The announcement takes some of the sting out of one of Sanders’ main criticisms of Moderna – that uninsured Americans would find the injections that helped fund their tax dollars prohibitively expensive. But Sanders has also argued that the higher vaccine price for insurers — and Medicare and Medicaid — would further drive up medical costs, and taxpayers will ultimately foot the bill. (Pfizer is also considering a similar price hike for its vaccine, but Sanders said his case is different because it hasn’t received the same federal investment in its research.)

Sanders, who is chairing the HELP committee for the first time this year, declined to say who else he plans to call to his committee, but broadly claimed there is a “morality crisis” within the pharmaceutical industry and support across the political spectrum for putting pharmaceutical CEOs in the hot seat and addressing the problem of high prescription drug prices. He also expressed concern about how Starbucks CEO Howard Schultz and Amazon founder Jeff Bezos, owner of The Washington Post, are handling union efforts at their companies — and left the door open to question them as well.

“The pharmaceutical industry is politically very powerful,” he said. “There are 535 members of Congress and that’s 1,700 [lobbyists] including former Democratic Party leaders, Republican Party leaders. They are everywhere. They’re swarming over Capitol Hill.”

Sanders did not rule out compelling witnesses to appear before the committee via subpoena in the future, which Senate Democrats won when they won a 51st seat in the November election. A report prepared by his Democratic committee staff cited the wages of the CEOs of drug companies including Pfizer, Eli Lilly, AbbVie and Regeneron Pharmaceuticals — as well as five other Moderna investors and executives — as examples of “profiteers from a pharmaceutical pandemic” .

“We didn’t have to use a subpoena and he’s coming in voluntarily and I appreciate that,” Sanders said of Bancel, due March 22. will use subpoena power.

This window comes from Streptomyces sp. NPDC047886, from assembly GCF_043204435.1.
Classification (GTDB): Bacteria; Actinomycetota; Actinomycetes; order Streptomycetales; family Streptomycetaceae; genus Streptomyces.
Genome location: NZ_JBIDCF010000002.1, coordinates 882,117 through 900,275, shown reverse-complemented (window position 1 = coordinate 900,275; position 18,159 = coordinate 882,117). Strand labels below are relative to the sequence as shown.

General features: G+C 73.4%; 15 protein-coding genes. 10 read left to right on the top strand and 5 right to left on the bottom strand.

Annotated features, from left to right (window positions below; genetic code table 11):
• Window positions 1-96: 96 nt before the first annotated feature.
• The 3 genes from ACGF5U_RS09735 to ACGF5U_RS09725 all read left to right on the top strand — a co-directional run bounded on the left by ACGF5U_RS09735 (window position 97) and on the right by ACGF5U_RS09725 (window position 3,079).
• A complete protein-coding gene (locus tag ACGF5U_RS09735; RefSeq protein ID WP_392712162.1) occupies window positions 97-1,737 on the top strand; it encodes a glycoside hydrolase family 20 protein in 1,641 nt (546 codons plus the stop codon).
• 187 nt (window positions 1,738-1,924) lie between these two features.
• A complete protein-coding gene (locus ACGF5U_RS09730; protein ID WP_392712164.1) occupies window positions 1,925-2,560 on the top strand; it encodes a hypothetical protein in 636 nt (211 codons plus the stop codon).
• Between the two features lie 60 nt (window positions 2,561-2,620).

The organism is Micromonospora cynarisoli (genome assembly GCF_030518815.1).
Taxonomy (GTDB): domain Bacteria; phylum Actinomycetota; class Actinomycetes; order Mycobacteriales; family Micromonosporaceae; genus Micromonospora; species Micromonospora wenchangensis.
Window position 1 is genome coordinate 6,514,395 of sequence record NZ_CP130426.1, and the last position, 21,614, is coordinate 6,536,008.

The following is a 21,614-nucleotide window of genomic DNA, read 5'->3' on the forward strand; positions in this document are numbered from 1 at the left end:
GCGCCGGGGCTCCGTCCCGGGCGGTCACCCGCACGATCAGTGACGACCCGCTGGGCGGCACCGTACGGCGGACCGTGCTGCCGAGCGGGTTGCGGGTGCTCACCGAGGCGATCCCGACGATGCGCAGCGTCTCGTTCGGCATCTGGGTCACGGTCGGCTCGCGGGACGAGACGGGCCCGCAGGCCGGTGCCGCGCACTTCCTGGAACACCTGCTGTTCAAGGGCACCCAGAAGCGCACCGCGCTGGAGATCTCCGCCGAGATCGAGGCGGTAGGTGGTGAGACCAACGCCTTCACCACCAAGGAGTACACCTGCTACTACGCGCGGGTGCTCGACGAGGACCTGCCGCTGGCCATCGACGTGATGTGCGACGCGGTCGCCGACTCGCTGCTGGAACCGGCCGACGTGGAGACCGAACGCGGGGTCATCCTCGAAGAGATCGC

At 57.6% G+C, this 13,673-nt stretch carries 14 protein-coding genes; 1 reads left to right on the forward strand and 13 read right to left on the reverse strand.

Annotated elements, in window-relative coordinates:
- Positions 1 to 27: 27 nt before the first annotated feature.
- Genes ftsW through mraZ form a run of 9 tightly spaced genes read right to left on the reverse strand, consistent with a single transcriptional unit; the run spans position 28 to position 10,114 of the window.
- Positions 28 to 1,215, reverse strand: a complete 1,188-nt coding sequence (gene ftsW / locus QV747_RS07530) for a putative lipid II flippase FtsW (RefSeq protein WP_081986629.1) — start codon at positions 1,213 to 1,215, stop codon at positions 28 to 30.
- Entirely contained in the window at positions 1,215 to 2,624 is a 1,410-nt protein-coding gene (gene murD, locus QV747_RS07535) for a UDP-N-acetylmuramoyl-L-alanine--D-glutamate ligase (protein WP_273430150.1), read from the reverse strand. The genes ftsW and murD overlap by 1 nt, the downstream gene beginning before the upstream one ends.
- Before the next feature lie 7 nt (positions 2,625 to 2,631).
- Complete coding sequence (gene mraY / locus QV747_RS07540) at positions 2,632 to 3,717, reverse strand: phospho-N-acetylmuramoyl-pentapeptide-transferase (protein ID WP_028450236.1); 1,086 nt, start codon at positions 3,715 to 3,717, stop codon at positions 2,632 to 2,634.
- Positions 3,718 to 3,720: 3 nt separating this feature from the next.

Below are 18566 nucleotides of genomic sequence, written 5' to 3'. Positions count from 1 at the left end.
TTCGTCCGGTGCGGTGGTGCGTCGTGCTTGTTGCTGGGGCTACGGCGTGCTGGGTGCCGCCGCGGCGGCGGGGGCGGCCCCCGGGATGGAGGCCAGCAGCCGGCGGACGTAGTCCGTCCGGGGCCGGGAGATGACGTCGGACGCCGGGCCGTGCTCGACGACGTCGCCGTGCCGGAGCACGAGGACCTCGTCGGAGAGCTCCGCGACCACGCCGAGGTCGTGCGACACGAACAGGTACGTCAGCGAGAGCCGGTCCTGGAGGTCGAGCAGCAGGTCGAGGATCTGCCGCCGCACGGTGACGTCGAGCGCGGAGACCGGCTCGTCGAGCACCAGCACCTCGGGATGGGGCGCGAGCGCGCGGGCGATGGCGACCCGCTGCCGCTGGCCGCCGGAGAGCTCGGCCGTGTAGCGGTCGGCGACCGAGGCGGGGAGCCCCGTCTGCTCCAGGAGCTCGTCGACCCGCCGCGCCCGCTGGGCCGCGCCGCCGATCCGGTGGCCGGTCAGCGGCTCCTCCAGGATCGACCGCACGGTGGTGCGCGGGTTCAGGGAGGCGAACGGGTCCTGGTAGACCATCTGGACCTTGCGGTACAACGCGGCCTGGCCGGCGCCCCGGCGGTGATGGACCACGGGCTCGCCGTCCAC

Sanders said he believes Republicans will support his focus on pharmaceutical greed. But the leading Republican on his committee, Sen. Bill Cassidy (R-La.), told The Washington Post this month that he wanted to hear more from Pfizer and Moderna before he passed away. judgment on their decision to raise prices.

“Of course you have a marginal cost. It’s easier to spread marginal costs over billions of doses than millions of doses,” Cassidy said. “And what is their justification for all this? I just don’t know. … Give me more details before I give an opinion.”

Cassidy has said that drug affordability is important, but that “we need to understand that there is a profit-driven component to innovation.”

Sanders also acknowledges that other members of his committee may use the forum to raise doubts about the vaccine’s efficacy or safety.

But Sanders said he plans to use the hearing to tell a bigger story about past scientific pioneers, including Jonas Salk, who developed the polio vaccine, and Alexander Fleming, who discovered penicillin, contrasting their selfless decisions. not to apply for a patent or make a profit. Moderna and other pharmaceutical companies.

“It’s a really profound moral issue,” he said.